Not only was Sojourner Truth a Black and women’s rights activist, but she was also a nurse. After escaping to freedom in 1826, she worked for the National Freedman’s Relief Association in Washington D.C. and often spoke before Congress, advocating for nursing education.
James McCune Smith, MD
After receiving top honors at the University of Glasgow in Scotland, James McCune Smith, MD, returned to the US as the first Black American to receive a medical degree. He was also the first Black person to own and operate a pharmacy and to be published in U.S. medical journals. An abolitionist, he worked closely with Frederick Douglass and helped slaves escape to freedom on the Underground Railroad.
Not only did Harriet Tubman help hundreds of slaves escape to freedom on the Underground Railroad, but during the Civil War, she was also a nurse. After the war ended she started a home for the elderly in Auburn, New York, which is now part of Harriet Tubman National Historic Park.
Rebecca Lee Crumpler, MD
Born in 1831, Rebecca Crumpler went on to become the first Black woman physician in the US. She also published A Book of Medical Discourses in 1883 which focused on maternal and pediatric care.
Mary Eliza Mahoney
Mary Eliza Mahoney is the first Black woman to complete nurse’s training and in 1908 she helped to establish the National Association of Colored Graduate Nurses. One of the first Black members of the American Nurses Association (ANA), the Mary Mahoney Award, was named in her honor and is considered one of the highest honors in nursing to this day. Mahoney was inducted into the Nursing Hall of Fame in 1976.
Daniel Hale Williams, MD
One of the first physicians in the U.S. to perform successful open-heart surgery, Daniel Hale Williams also helped to integrate private hospitals. He founded the Provident Hospital in Chicago in 1891, the first racially integrated doctor and nursing program in the country.
Solomon Carter Fuller, PhD
After earning his medical degree from Boston University, Solomon Carter Fuller became the first Black psychiatrist. In 1904, he went to Germany where he worked closely with the psychiatrist and neuropathologist, Alois Alzheimer. He devoted much of his career to studying Alzheimer’s disease and dementia.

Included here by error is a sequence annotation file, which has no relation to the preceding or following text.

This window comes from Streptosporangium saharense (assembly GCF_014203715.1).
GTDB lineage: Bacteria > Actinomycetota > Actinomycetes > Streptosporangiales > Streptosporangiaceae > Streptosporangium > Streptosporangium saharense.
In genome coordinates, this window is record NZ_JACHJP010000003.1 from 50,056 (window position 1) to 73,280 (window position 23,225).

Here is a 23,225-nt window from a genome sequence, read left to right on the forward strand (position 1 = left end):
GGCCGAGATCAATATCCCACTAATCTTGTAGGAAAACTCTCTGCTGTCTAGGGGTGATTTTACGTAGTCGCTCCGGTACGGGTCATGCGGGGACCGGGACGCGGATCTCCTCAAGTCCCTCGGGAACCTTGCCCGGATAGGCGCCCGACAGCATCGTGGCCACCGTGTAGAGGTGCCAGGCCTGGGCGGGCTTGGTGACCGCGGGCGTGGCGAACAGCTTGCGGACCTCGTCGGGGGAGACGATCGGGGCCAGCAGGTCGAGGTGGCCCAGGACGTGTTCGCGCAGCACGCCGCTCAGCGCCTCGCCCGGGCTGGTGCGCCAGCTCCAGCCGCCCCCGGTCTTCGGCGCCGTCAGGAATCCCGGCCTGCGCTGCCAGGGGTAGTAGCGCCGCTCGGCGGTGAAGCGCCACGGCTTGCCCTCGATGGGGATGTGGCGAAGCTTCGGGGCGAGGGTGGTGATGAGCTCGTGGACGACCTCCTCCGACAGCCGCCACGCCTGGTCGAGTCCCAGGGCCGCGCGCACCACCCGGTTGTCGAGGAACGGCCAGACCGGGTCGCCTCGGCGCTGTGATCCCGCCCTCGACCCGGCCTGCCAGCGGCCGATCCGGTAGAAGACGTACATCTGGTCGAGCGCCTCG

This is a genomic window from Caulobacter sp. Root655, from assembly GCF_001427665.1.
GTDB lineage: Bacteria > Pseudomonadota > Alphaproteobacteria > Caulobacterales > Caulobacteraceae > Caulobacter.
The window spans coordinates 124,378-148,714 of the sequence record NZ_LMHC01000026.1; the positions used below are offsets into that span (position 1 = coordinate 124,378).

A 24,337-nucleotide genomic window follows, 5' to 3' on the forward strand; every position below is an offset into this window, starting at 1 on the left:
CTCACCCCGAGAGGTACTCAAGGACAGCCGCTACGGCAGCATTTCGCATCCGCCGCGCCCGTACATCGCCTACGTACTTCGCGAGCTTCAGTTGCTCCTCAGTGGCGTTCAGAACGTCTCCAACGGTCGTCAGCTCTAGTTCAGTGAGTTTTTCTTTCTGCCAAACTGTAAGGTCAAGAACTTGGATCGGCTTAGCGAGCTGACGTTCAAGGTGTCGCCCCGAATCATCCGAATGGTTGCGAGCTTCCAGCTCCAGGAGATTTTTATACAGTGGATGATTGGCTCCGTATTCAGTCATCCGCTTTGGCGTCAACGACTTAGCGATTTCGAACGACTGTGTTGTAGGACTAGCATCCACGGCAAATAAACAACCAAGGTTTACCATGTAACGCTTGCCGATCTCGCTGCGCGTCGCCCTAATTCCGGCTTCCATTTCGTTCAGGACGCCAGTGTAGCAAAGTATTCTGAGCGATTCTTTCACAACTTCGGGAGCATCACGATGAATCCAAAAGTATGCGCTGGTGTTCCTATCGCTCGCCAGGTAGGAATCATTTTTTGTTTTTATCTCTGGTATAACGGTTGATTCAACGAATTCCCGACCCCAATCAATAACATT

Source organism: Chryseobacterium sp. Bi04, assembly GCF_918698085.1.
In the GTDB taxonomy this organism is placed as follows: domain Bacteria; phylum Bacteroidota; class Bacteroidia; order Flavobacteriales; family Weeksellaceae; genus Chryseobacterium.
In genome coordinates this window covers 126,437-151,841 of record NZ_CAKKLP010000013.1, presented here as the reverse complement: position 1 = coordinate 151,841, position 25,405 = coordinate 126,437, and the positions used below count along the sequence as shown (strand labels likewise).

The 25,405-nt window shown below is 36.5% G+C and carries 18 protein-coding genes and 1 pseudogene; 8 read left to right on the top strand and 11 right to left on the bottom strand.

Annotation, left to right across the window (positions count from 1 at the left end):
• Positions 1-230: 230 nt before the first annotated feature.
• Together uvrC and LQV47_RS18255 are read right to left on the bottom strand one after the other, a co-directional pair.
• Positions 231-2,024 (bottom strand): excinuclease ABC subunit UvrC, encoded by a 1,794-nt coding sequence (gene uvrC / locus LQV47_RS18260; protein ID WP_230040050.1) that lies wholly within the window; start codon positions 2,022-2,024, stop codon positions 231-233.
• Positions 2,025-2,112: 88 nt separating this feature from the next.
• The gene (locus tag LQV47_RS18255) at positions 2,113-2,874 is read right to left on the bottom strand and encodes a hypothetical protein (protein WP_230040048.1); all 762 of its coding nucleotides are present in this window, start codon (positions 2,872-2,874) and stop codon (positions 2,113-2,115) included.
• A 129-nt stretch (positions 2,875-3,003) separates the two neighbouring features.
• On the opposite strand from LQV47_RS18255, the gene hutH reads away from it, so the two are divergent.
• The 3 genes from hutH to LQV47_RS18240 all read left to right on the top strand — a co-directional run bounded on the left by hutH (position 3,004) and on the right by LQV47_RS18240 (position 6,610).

Henrietta Lacks was a Black woman whose cancer cells are the source of the HeLa cell line, the first immortalized human cell line. Doctors at Johns Hopkins Hospital removed and gave some of her tissue to a researcher without Lacks’s knowledge or consent while she was a cancer patient there. The story of Henrietta Lacks illustrates some of the racial inequities that are embedded in the U.S. research and healthcare systems. One of her cell’s most recent applications has been in research for vaccines against COVID-19.
Joycelyn Elders, MD
In 1993, Joycelyn Elders was appointed the first Black-appointed Surgeon General of the United States by President Bill Clinton. Elders strongly advocated for progressive sex and reproductive education, especially in Black communities. She has always been ahead of her time and speaks out for marijuana legalization, as well.
Patricia Bath, MD
A true visionary, Patricia Bath spent her career advocating for the blind and visually impaired. A pioneer of laser cataract surgery, she founded the American Institute for the Prevention of Blindness in 1976, was the first Black person to complete a residency in ophthalmology, and the first Black female doctor to receive a medical patent.